FILE PHOTO: U.S. President-elect Joe Biden speaks about the U.S. economy as Vice President-elect Kamala Harris stands by following their briefing with economic advisers in Wilmington, Delaware, U.S., November 16, 2020. REUTERS/Kevin Lamarque/File Photo

Gratitude is not a political category. US President Joe Biden also had to learn this. The almost 80-year-old Democrat actually earned his party’s lifelong respect when he decided in spring 2019 to return to politics to prevent Donald Trump from being re-elected.

Biden believed he was more likely than anyone in his party to defeat the right-wing populist with his countervailing middle course and promise to heal America—and he was right. Only: Winning an election is one thing. Governing successfully is another.

A year and a half later, Biden’s reputation is in free fall. According to a survey by the New York Times and Siena College, even two-thirds of his own party are against a renewed candidacy for their president in two years. There is no longer any talk of his reform plans becoming a second Franklin D. Roosevelt or Lyndon B. Johnson.

Biden set an impressive pace at the beginning of his term in office, launched billions in Covid aid and a gigantic infrastructure package. But his “Build Back Better” plan, designed to modernize America and make it more socially just, is stuck in Congress — not only because of the stubborn Republicans, but also because of his own party. In addition, the division in the country has deepened.

Of course, it’s not Biden’s fault that large sections of the Republican Party refuse to break free of their ex-president’s grip and prefer to follow Donald Trump’s democracy-destroying course. Nor can he help a pandemic that is now in its third year and disrupting the global economy. Or Russia’s criminal war of aggression in Ukraine, which is endangering global energy supplies and putting Biden’s foreign policy to the test.

If he fails, it will also be because of the excessive expectations placed on a US president in the current situation. However, these were fueled not least by himself to make it clear what the fateful 2020 election was about: the future of US democracy and the West as a whole and saving the world from the pandemic and climate crisis.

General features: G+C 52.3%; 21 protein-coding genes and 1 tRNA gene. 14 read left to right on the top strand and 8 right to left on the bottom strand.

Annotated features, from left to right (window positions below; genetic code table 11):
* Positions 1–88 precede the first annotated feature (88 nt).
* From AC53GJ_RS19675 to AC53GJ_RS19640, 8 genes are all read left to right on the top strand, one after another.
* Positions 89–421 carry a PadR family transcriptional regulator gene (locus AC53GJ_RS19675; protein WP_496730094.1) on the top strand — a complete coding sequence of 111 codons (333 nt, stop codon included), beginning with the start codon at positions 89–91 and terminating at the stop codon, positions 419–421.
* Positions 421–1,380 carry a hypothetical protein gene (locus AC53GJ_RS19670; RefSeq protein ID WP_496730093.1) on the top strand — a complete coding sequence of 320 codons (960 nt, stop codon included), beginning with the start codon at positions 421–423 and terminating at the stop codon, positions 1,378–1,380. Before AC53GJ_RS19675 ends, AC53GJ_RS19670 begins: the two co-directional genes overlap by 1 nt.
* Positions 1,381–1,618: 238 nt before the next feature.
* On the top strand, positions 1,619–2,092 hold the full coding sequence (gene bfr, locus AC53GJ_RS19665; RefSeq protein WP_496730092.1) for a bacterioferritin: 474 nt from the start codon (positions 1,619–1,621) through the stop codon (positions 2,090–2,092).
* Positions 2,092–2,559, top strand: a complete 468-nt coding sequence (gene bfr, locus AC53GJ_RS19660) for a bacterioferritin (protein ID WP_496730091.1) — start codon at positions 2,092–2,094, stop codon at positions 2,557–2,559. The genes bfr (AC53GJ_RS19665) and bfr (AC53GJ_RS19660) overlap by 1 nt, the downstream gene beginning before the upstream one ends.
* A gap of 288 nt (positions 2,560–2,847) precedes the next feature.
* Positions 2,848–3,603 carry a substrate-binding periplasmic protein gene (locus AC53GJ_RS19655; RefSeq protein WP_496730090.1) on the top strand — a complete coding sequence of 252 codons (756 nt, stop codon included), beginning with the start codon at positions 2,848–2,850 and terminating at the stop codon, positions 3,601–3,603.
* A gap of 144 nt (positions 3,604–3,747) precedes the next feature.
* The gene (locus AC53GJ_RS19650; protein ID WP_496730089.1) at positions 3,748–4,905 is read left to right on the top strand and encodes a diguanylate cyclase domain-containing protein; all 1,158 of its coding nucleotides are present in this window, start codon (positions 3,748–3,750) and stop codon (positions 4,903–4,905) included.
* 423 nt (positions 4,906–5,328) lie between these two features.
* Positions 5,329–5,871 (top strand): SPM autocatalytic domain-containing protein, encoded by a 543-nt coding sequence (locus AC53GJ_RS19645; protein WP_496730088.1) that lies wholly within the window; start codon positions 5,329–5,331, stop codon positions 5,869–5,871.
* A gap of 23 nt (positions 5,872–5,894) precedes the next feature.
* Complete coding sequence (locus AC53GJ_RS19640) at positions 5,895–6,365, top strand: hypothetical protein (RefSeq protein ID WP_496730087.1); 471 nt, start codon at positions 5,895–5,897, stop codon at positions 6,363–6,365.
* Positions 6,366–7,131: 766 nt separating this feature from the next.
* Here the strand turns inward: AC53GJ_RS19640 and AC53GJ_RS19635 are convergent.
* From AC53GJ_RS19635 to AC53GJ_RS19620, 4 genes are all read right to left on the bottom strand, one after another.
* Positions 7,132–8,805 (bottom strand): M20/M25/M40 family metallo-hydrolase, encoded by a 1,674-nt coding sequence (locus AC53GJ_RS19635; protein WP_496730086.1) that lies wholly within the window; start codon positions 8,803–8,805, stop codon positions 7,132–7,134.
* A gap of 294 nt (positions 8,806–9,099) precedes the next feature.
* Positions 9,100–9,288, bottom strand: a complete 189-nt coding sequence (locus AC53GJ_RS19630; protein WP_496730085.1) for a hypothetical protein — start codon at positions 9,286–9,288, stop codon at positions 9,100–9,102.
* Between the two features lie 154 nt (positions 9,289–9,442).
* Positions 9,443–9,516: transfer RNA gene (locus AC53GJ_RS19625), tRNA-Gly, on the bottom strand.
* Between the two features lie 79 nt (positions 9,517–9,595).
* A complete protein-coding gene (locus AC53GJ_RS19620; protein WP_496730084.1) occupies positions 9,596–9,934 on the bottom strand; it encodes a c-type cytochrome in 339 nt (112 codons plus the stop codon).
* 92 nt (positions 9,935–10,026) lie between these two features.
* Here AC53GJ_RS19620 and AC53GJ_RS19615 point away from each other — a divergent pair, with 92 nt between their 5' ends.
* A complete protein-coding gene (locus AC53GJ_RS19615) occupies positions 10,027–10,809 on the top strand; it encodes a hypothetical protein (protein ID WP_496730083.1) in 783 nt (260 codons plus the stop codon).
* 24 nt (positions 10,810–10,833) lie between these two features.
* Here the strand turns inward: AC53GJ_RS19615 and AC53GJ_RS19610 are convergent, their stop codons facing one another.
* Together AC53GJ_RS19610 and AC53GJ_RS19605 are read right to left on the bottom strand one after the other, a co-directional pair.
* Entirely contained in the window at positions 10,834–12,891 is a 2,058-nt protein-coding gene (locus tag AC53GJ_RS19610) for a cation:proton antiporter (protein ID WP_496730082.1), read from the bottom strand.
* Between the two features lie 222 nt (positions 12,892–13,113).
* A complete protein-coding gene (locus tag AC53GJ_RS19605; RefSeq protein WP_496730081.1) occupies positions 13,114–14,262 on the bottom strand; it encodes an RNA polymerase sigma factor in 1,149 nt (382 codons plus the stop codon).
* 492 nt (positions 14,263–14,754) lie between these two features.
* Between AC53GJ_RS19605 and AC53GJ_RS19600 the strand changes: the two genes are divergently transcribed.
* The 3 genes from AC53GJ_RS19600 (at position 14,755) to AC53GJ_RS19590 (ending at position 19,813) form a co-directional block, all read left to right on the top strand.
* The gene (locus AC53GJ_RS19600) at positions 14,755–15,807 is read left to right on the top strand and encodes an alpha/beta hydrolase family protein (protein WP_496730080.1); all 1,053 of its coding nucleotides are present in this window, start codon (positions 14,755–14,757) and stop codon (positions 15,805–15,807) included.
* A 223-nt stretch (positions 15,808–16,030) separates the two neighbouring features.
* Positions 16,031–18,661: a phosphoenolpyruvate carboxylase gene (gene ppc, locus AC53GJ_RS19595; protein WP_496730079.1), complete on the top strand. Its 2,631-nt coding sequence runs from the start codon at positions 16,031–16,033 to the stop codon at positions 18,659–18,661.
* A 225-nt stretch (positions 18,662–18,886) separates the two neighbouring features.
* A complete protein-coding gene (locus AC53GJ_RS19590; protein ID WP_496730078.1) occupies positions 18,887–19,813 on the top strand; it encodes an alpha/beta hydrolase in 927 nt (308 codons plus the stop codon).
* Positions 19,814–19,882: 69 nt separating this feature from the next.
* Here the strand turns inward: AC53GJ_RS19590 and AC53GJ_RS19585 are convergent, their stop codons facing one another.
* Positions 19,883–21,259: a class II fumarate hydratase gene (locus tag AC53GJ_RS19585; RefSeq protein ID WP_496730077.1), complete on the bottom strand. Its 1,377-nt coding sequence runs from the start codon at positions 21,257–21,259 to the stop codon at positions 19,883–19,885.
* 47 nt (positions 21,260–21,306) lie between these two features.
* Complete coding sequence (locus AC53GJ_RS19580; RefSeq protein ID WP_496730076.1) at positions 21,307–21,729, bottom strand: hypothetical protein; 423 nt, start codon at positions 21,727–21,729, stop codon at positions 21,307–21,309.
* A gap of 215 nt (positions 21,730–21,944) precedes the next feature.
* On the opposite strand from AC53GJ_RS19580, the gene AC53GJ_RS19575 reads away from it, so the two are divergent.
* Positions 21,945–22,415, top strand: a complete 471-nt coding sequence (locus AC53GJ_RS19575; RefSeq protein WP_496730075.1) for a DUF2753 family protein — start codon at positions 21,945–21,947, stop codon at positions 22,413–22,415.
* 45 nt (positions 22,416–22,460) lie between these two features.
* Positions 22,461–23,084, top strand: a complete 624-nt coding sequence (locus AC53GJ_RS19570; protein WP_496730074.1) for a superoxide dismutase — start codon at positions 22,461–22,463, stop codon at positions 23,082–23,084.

In the summer of 2022, the combination of dissatisfaction with the Biden government and real concerns about the future is extremely dangerous for the Democratic Party. It can be observed in every corner of the country and in all social classes: according to the survey, more than three quarters of all registered voters believe that the United States is moving in the wrong direction. Only 13 percent are convinced that the course they have taken is the right one.

With these values, it is hard to imagine that Biden can seek a second term. Apparently he is considering this himself, especially in the event that Trump actually runs again. After all, he’s already beaten him once. But the situation would be completely different.

The same applies to his party, however, that they should avoid public disputes about who will start the race in 2024. Because one reason for the success in 2020 was the unity of the party, Biden’s ability to bring together the largest possible coalition. Majorities in the US are so narrow that a divided party runs the risk of losing.

Incidentally, this also applies to the Republicans: If significant parts of the party were to openly oppose Trump while others stand by him, the chances that the next President in the White House will also be a Democrat would increase. However, there is currently little to suggest that his name is Joe Biden again. He would therefore be well advised to listen to the calls for an alternative. It could be his last service to his party – and thus also to his country.